Kim Timpa, Timpa’s stepmother, said the officers’ attorneys merely speculated about his “secret life.” She said Timpa had been to rehab four times, and had told her he was bipolar and schizophrenic.

He didn’t abuse alcohol or drugs in front of the family, Kim Timpa said, but she added she knew he was using drugs and told him to steer away from substance use for his son.

Renowned pulmonologist says he died from lack of oxygen

Medical science has been at the center of the civil trial. Timpa’s family said he died from positional asphyxia — or when someone can’t breathe because of their position — because of Dillard’s force.


Dr. Martin Tobin, a world-renowned pulmonologist, testified Timpa died from a lack of oxygen, which caused damage to his brain and heart. Timpa’s breastbone couldn’t expand as officers pressed him against the hard ground, Tobin said, so he couldn’t breathe.

Tobin gained widespread attention after his testimony in the trial against the Minneapolis police officer who murdered George Floyd. He told jurors Timpa was squirming beneath Dillard’s knee to try to move into a recovery position to breathe. Timpa was pancaked between the officers’ hands and knees and the “extremely hard” ground.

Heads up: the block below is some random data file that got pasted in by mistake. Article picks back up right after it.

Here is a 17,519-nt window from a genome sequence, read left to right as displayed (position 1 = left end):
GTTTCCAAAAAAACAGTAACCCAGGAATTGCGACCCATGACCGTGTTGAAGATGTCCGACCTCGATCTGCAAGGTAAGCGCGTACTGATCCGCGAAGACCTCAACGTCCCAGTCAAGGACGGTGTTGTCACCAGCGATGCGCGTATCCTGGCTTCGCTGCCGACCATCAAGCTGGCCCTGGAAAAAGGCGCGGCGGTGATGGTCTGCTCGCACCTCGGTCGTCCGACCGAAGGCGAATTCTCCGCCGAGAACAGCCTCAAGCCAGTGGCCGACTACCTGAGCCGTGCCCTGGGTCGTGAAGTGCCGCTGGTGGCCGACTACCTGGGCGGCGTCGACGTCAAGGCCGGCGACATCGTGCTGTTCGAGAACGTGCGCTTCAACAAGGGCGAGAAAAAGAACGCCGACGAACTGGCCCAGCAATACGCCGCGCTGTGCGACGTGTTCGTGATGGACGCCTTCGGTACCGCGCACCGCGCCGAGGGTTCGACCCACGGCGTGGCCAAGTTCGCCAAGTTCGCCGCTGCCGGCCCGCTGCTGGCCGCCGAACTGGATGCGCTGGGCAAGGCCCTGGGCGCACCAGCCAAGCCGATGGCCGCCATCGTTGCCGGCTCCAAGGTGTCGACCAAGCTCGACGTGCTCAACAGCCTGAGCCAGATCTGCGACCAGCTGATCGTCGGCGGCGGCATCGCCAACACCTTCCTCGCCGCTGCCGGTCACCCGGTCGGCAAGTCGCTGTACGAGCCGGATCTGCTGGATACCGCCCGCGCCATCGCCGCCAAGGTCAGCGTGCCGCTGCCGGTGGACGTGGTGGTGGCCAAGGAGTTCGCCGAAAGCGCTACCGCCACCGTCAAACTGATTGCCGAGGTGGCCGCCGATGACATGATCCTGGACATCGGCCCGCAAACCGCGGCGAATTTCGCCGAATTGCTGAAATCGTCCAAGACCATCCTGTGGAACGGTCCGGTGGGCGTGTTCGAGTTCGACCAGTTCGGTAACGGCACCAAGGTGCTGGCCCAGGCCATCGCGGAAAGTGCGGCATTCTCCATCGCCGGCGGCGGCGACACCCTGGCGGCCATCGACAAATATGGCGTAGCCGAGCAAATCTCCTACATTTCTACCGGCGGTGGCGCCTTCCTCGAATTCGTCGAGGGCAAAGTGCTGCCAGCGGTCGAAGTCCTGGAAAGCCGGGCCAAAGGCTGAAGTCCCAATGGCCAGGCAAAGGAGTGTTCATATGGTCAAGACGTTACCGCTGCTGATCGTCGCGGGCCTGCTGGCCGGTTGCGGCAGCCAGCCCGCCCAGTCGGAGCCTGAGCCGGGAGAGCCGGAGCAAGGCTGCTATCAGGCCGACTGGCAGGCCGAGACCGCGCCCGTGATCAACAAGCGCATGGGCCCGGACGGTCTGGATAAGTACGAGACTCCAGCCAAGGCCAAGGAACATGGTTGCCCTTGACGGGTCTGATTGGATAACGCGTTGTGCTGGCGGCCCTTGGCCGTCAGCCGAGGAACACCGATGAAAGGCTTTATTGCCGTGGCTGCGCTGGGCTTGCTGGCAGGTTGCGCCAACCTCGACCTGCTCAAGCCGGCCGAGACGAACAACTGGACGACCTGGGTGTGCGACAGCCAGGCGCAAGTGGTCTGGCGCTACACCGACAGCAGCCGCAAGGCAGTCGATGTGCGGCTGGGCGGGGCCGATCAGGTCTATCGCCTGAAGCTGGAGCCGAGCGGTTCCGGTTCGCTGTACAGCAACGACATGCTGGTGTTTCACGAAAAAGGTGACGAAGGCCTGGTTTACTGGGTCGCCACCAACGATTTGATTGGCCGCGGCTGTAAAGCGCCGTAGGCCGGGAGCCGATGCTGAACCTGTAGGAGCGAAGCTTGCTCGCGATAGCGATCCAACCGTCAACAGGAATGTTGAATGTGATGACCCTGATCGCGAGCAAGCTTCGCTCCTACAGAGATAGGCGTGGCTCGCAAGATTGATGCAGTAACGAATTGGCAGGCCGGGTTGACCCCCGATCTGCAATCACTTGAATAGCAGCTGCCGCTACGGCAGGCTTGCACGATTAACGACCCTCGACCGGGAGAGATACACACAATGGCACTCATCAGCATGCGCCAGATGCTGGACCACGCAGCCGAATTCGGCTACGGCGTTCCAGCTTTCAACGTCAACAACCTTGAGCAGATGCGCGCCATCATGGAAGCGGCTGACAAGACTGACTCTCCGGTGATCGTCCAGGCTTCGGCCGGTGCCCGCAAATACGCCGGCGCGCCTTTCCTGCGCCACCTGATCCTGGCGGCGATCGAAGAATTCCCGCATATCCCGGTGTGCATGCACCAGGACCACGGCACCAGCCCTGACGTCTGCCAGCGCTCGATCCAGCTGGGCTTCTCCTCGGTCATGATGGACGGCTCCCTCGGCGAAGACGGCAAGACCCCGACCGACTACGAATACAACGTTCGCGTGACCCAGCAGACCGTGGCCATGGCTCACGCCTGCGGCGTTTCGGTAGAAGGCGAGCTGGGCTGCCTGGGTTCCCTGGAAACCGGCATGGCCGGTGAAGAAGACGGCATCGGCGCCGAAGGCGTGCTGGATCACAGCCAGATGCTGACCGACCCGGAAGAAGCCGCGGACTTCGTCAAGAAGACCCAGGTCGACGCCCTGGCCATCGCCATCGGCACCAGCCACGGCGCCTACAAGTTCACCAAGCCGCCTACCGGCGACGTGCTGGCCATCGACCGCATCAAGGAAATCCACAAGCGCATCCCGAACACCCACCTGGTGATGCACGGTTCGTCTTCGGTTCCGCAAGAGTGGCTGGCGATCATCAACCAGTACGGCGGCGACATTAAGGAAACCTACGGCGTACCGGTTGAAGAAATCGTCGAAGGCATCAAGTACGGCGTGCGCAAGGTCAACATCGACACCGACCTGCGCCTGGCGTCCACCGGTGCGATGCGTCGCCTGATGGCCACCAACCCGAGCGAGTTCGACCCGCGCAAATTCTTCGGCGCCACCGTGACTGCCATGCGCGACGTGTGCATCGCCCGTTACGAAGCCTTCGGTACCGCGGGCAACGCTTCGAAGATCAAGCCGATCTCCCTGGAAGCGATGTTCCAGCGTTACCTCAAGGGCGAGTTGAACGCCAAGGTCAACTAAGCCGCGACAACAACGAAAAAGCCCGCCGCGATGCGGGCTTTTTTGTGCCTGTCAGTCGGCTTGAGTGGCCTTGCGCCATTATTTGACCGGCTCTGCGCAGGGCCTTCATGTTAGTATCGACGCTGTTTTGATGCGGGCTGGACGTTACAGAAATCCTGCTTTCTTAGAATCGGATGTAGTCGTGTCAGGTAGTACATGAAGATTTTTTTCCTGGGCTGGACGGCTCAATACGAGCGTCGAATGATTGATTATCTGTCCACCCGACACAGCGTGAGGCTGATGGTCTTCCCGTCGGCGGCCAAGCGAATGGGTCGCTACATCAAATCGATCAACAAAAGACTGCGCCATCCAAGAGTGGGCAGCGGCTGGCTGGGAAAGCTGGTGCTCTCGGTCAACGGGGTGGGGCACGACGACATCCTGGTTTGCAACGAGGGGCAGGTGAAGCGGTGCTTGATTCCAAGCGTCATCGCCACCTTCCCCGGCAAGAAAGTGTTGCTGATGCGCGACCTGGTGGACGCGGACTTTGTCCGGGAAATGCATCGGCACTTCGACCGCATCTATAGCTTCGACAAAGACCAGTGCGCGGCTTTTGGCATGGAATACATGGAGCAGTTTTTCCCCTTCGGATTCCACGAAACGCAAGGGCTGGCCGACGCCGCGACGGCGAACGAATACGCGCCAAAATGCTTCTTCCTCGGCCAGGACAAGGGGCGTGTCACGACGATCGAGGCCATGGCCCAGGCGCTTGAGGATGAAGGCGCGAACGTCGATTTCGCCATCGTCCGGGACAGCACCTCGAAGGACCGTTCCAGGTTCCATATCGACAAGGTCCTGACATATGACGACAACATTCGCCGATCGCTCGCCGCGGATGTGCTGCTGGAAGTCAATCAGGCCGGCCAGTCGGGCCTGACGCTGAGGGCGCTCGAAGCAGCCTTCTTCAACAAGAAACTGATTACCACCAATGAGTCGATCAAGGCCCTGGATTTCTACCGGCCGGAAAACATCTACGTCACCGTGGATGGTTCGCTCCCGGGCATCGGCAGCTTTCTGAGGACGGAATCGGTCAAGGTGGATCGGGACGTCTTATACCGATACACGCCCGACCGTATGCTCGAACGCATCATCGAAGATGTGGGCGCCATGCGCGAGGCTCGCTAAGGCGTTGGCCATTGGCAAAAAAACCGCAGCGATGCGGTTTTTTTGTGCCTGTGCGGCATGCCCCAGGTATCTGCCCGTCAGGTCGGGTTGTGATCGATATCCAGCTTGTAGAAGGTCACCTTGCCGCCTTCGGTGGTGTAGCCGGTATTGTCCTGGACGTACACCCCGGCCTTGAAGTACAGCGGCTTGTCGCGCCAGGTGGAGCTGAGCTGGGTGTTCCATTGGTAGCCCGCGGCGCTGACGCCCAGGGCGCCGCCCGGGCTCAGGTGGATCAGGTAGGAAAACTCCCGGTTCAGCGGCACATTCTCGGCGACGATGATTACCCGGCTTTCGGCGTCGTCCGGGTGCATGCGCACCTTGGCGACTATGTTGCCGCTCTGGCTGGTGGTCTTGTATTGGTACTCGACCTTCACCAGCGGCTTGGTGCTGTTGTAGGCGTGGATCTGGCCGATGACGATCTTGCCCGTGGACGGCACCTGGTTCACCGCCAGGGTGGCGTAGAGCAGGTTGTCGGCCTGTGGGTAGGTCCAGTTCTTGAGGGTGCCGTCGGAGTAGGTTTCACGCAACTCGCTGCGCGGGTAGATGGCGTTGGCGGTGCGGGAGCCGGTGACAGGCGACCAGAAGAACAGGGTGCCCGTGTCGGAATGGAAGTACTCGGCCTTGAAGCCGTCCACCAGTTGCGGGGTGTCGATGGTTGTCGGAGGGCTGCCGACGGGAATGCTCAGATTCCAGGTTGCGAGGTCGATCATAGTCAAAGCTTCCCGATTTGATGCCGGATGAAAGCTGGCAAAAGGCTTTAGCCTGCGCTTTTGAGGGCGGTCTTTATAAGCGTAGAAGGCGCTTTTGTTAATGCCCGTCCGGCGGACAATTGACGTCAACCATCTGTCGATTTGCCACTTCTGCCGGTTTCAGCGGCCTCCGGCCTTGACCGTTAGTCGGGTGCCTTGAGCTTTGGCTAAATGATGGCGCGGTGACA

“We see the compressive asphyxia right in front of our eyes,” Tobin said.

Man in ‘death throes’ as he struggled to breathe in Dallas police custody, doctor says


Use-of-force expert says Dillard’s force was unnecessary

The attorneys for Timpa’s family said police should’ve used a “five-man takedown,” when one officer holds a person’s head and the other four hold different limbs so breathing is not restricted during a mental health call.

One of their witnesses was Michael Lyman, a law enforcement use-of-force expert who told jurors that Timpa was under tremendous control and already handcuffed when officers arrived.

Dillard’s knee in Timpa’s back was “excessive, improper and inconsistent with national standards of care and Dallas Police Department policy,” he said.